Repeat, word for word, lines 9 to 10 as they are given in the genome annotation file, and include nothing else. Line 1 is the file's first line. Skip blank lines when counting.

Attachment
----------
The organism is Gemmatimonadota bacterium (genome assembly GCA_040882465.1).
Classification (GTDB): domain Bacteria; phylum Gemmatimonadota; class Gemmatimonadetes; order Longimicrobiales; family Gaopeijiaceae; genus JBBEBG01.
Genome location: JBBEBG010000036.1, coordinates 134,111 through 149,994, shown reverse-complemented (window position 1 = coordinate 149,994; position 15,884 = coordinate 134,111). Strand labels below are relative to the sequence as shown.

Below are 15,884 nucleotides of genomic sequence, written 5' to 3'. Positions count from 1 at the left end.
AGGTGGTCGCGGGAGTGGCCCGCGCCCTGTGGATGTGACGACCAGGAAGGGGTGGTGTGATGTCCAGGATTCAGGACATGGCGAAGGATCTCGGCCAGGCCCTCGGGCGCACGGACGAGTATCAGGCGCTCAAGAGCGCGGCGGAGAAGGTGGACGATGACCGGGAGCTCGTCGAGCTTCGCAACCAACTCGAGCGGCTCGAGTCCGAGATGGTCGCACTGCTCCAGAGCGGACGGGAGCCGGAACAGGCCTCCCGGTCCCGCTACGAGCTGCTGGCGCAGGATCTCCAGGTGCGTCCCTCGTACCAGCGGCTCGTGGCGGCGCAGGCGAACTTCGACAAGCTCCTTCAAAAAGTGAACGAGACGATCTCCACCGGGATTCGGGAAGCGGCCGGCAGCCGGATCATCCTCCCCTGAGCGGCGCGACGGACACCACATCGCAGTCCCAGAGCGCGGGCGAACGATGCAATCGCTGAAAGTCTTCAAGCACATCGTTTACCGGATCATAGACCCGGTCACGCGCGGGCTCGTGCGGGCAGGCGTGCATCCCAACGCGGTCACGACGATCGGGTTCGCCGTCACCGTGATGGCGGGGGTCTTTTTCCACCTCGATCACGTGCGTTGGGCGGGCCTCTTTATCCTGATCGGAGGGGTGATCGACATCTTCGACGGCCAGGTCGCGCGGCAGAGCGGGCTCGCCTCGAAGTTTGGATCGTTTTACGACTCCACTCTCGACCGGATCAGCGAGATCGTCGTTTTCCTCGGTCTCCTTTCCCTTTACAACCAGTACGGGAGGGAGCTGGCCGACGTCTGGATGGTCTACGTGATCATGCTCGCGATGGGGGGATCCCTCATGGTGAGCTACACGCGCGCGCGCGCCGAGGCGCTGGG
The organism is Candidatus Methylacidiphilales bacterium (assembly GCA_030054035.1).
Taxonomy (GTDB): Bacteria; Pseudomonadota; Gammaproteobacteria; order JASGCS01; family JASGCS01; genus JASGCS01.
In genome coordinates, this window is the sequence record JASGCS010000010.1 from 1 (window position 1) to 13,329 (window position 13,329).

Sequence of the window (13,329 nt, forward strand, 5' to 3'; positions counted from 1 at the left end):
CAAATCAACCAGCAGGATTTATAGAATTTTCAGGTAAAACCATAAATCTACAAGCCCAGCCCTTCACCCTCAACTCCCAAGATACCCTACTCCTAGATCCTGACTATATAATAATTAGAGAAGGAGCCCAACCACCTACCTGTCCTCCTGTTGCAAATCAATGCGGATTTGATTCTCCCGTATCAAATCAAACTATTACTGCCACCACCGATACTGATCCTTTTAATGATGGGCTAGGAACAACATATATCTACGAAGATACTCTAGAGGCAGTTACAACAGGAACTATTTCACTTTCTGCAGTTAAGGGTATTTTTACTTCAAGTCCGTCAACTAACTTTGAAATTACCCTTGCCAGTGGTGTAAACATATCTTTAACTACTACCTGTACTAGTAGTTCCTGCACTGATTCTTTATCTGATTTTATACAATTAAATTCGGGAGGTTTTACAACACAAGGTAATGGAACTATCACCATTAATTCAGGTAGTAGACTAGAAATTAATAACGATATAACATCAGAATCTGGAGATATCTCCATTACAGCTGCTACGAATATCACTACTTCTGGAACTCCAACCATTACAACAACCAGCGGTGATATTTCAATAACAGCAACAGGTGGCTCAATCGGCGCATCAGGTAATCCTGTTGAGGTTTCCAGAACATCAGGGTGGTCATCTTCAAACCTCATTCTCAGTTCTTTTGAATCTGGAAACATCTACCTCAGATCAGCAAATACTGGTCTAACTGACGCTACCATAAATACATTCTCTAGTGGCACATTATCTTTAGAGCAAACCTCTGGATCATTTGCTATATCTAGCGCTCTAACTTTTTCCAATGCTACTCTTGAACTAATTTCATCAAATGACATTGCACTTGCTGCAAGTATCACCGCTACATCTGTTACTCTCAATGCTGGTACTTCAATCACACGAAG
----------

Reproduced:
Sequence of the window (13,329 nt, forward strand, 5' to 3'; positions counted from 1 at the left end):
CAAATCAACCAGCAGGATTTATAGAATTTTCAGGTAAAACCATAAATCTACAAGCCCAGCCCTTCACCCTCAACTCCCAAGATACCCTACTCCTAGATCCTGACTATATAATAATTAGAGAAGGAGCCCAACCACCTACCTGTCCTCCTGTTGCAAATCAATGCGGATTTGATTCTCCCGTATCAAATCAAACTATTACTGCCACCACCGATACTGATCCTTTTAATGATGGGCTAGGAACAACATATATCTACGAAGATACTCTAGAGGCAGTTACAACAGGAACTATTTCACTTTCTGCAGTTAAGGGTATTTTTACTTCAAGTCCGTCAACTAACTTTGAAATTACCCTTGCCAGTGGTGTAAACATATCTTTAACTACTACCTGTACTAGTAGTTCCTGCACTGATTCTTTATCTGATTTTATACAATTAAATTCGGGAGGTTTTACAACACAAGGTAATGGAACTATCACCATTAATTCAGGTAGTAGACTAGAAATTAATAACGATATAACATCAGAATCTGGAGATATCTCCATTACAGCTGCTACGAATATCACTACTTCTGGAACTCCAACCATTACAACAACCAGCGGTGATATTTCAATAACAGCAACAGGTGGCTCAATCGGCGCATCAGGTAATCCTGTTGAGGTTTCCAGAACATCAGGGTGGTCATCTTCAAACCTCATTCTCAGTTCTTTTGAATCTGGAAACATCTACCTCAGATCAGCAAATACTGGTCTAACTGACGCTACCATAAATACATTCTCTAGTGGCACATTATCTTTAGAGCAAACCTCTGGATCATTTGCTATATCTAGCGCTCTAACTTTTTCCAATGCTACTCTTGAACTAATTTCATCAAATGACATTGCACTTGCTGCAAGTATCACCGCTACATCTGTTACTCTCAATGCTGGTACTTCAATCACACGAAG